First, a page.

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Old 01-26-2008, 12:04 PM
 
487 posts, read 1,375,171 times
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Does anyone here work in this building? I've read that the building is built to give and sway in the wind. A buddy of mine swears that it's quite noticeable to the people working in it.

While I have never been in the Steel Tower, I have been to the top of the Empire State Building and World Trade Center Towers, and have not felt any sway.

Can anyone comment on this?
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Old 01-26-2008, 12:07 PM
 
2,902 posts, read 10,032,863 times
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Quote:
Does anyone here work in this building? I've read that the building is built to give and sway in the wind. A buddy of mine swears that it's quite noticeable to the people working in it.
Well that's a common architectural design safety mechanism so I certainly believe it. I will ask my friend Matt, he works on the top floor (or second to top, maybe). I don't think I'd be terribly surprised if you could feel it on windy days.

Nothing to be alarmed about. The building ain't going anywhere.
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Old 01-26-2008, 01:13 PM
 
Location: South Central PA
1,565 posts, read 4,294,260 times
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Quote:
Originally Posted by bboy36win View Post
Does anyone here work in this building? I've read that the building is built to give and sway in the wind. A buddy of mine swears that it's quite noticeable to the people working in it.

While I have never been in the Steel Tower, I have been to the top of the Empire State Building and World Trade Center Towers, and have not felt any sway.

Can anyone comment on this?
All steel construction buildings are designed to sway. Sears tower if I recall is designed to sway up to 6 inches in heavy wind.
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Old 01-26-2008, 02:16 PM
 
Location: Crafton via San Francisco
3,463 posts, read 4,620,007 times
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I live in earthquake country and all the newer highrises are built to sway. I was in the '89 Loma Prieta quake in a newer high-rise not far from the part of the freeway that collapsed, and believe me, that building swayed. Thank goodness it did because older buildings sustained a lot more damage.

Julie
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Old 01-26-2008, 03:12 PM
 
487 posts, read 1,375,171 times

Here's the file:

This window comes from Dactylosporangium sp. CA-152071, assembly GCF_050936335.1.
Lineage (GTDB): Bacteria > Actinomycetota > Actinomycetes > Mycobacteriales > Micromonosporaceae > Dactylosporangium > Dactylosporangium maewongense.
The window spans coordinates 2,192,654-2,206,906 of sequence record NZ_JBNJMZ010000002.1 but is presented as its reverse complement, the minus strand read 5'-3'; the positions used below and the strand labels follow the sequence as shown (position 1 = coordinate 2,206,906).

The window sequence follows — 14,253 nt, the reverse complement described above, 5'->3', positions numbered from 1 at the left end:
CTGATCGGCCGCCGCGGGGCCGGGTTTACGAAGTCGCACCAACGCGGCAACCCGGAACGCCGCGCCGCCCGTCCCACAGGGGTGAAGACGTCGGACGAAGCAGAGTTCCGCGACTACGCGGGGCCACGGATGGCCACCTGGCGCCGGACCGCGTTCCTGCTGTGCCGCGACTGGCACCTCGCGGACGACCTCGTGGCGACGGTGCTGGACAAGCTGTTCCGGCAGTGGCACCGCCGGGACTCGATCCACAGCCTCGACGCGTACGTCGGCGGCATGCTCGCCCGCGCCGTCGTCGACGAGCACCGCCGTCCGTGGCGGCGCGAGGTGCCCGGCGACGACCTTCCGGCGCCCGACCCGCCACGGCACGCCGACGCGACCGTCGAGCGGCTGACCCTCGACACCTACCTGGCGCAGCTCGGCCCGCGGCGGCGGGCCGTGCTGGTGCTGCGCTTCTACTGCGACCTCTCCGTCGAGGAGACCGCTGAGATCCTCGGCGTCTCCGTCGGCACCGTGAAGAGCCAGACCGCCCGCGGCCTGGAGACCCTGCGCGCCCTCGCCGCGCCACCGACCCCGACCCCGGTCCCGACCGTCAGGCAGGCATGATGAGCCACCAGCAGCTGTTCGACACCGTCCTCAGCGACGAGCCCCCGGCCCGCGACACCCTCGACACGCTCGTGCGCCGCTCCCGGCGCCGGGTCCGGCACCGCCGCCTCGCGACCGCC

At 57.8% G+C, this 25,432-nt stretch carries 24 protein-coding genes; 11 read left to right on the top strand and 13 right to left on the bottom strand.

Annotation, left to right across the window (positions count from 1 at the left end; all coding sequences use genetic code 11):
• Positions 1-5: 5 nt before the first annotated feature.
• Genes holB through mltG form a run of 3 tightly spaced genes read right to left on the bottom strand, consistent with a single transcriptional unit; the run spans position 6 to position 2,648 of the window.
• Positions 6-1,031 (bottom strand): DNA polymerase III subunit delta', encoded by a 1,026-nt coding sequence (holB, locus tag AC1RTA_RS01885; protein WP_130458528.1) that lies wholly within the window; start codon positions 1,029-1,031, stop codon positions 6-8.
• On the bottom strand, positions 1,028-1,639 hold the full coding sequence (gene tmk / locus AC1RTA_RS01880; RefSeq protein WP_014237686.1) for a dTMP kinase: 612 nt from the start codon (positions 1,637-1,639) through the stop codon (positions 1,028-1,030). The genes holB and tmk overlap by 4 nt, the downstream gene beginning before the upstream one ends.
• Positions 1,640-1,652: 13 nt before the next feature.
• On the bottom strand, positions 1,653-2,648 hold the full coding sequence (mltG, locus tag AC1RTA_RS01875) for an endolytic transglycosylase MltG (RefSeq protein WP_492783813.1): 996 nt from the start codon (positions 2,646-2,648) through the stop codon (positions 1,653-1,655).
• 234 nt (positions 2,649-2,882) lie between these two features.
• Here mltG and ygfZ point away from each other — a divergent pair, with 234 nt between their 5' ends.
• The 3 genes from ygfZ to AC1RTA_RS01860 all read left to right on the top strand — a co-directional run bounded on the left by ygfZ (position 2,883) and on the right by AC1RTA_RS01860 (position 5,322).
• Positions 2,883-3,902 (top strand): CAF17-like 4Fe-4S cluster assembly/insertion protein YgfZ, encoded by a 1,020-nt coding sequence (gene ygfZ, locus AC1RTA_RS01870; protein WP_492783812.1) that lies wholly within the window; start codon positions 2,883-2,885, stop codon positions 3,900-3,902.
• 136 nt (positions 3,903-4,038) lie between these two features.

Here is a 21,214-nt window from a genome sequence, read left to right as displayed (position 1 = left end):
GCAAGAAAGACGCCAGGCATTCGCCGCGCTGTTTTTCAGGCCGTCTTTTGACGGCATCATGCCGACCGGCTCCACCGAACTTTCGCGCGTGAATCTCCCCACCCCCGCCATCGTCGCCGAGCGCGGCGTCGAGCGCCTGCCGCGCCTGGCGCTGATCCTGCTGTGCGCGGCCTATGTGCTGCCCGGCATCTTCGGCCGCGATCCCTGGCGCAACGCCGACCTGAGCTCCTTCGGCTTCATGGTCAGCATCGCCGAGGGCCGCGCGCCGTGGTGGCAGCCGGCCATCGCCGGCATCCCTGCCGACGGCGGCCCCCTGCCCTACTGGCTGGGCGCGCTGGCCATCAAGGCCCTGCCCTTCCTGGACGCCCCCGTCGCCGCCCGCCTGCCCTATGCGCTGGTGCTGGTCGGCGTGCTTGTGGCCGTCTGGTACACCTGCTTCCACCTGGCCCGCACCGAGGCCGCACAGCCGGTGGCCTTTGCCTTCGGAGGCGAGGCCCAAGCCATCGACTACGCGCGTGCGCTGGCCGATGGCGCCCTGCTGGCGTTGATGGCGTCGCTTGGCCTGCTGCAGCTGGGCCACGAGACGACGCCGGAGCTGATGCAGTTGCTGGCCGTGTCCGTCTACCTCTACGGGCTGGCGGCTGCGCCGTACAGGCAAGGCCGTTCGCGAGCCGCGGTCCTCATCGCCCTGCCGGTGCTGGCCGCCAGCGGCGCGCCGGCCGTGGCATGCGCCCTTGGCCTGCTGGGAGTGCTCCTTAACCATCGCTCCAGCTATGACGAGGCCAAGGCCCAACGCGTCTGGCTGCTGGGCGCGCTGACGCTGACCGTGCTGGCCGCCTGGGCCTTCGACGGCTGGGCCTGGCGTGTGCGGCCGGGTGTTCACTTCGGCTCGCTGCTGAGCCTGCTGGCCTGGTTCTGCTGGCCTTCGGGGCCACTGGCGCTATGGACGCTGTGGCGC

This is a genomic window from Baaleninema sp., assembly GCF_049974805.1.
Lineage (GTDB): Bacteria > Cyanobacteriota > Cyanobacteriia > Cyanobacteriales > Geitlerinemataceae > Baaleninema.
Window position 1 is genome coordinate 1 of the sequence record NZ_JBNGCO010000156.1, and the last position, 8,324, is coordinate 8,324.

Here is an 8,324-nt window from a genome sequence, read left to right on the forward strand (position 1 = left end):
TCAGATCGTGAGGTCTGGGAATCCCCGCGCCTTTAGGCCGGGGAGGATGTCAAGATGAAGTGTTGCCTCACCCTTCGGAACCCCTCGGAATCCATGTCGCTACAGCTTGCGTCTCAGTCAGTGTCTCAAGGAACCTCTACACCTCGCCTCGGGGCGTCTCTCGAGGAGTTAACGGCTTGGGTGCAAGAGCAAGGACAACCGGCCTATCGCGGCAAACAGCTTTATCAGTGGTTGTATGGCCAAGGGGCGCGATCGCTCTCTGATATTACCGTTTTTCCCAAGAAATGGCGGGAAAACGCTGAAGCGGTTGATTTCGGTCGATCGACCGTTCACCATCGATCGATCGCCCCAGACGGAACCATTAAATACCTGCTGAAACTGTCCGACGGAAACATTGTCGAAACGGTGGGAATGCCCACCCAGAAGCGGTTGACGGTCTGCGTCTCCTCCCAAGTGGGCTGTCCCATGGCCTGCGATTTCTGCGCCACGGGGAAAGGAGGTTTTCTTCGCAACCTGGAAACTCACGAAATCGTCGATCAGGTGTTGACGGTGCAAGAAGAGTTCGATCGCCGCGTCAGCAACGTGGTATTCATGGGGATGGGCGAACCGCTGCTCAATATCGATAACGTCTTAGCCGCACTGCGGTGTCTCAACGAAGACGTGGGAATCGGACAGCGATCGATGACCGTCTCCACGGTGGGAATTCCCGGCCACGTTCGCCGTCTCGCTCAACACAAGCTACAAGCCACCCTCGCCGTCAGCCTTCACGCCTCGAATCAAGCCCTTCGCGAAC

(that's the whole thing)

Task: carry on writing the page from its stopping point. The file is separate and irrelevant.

Reputation: 149
Yes, I know they sway. And I know it's by design. And safe. My questions are, "can you feel it?", and "to what extent can you feel it?"

Thanks.
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Old 01-26-2008, 03:38 PM
 
15,630 posts, read 26,105,565 times
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Quote:
Originally Posted by bboy36win View Post
Yes, I know they sway. And I know it's by design. And safe. My questions are, "can you feel it?", and "to what extent can you feel it?"

Thanks.
I've never been in it, but I can say unequivocally the answer is -- it depends. Some people will be very sensitive to it and get used to it and not feel it anymore, some people will get used to it and be okay with feeling it, and some people will never feel it at all and some people won't be able to work there.

I say this because I live in Earthquake Country, and a small quake isn't really felt at all. But if the small quake is close enough I will have a momentary extreme dizzy feeling -- like the whole world is swirling.

After the '89 Loma Prieta quake, I started having lots of little swirling episodes. I went to the doctor and was tested for lots of things... and I started keeping a log of when I noticed it. I was fine... and then I happened to catch the news about the hundreds of little quakes we were still having -- aftershocks.... and we were down to the 1's which you don't feel...

I took my log to the USGS website and found that my swirling episodes were very closely timed to the tiny little quakes. Apparently, I was sensitive enough to it that it affected me -- but other people around me weren't affected at all.

I still have them, if the quake it close enough. And -- if I can feel the quake, I don't get the dizzy feeling.
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Old 01-26-2008, 08:07 PM
 
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I worked on the 51st floor for a few years. I only felt it when someone pointed it out to me. So I think I must have been used to it.
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Old 01-26-2008, 09:02 PM
 
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I work on one of the higher floors.... never felt a sway.
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Old 01-28-2008, 02:08 AM
 
353 posts, read 821,999 times
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A lot of newer buildings are built to sway as a safety. Older buildings tend not to do this... for instance, I have been to the top of the Cathedral of Learning many times and never felt a sway... of course, it might just not be tall enough for the forces to really matter much. I've been on top of some other taller building and not noticed it. This is something I tend to avoid, I'm afraid of heights. I was terrified when I went on the Eiffel Tower.
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